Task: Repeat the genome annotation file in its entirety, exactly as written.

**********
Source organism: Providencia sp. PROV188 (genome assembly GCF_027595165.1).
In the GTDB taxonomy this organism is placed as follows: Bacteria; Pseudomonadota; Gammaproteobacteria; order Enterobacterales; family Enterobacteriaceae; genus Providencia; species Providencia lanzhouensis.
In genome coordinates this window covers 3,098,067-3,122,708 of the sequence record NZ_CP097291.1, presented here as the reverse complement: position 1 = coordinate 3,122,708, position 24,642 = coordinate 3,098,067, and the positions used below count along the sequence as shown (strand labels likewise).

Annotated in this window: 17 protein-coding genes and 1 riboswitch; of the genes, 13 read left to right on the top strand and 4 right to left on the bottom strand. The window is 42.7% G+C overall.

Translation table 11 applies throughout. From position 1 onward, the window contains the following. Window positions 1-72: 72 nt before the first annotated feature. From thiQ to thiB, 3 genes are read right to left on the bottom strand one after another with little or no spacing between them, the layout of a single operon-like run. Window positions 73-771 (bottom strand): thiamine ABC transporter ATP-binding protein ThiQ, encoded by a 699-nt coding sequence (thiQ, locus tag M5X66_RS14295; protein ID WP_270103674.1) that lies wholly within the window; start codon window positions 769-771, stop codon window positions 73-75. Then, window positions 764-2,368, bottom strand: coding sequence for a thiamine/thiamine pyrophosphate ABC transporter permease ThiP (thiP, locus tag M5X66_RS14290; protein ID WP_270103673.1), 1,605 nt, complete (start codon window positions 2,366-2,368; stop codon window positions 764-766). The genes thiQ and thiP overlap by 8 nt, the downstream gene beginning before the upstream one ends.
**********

Source organism: Providencia sp. PROV188 (genome assembly GCF_027595165.1).
In the GTDB taxonomy this organism is placed as follows: Bacteria; Pseudomonadota; Gammaproteobacteria; order Enterobacterales; family Enterobacteriaceae; genus Providencia; species Providencia lanzhouensis.
In genome coordinates this window covers 3,098,067-3,122,708 of the sequence record NZ_CP097291.1, presented here as the reverse complement: position 1 = coordinate 3,122,708, position 24,642 = coordinate 3,098,067, and the positions used below count along the sequence as shown (strand labels likewise).

Annotated in this window: 17 protein-coding genes and 1 riboswitch; of the genes, 13 read left to right on the top strand and 4 right to left on the bottom strand. The window is 42.7% G+C overall.

Translation table 11 applies throughout. From position 1 onward, the window contains the following. Window positions 1-72: 72 nt before the first annotated feature. From thiQ to thiB, 3 genes are read right to left on the bottom strand one after another with little or no spacing between them, the layout of a single operon-like run. Window positions 73-771 (bottom strand): thiamine ABC transporter ATP-binding protein ThiQ, encoded by a 699-nt coding sequence (thiQ, locus tag M5X66_RS14295; protein ID WP_270103674.1) that lies wholly within the window; start codon window positions 769-771, stop codon window positions 73-75. Then, window positions 764-2,368, bottom strand: coding sequence for a thiamine/thiamine pyrophosphate ABC transporter permease ThiP (thiP, locus tag M5X66_RS14290; protein ID WP_270103673.1), 1,605 nt, complete (start codon window positions 2,366-2,368; stop codon window positions 764-766). The genes thiQ and thiP overlap by 8 nt, the downstream gene beginning before the upstream one ends.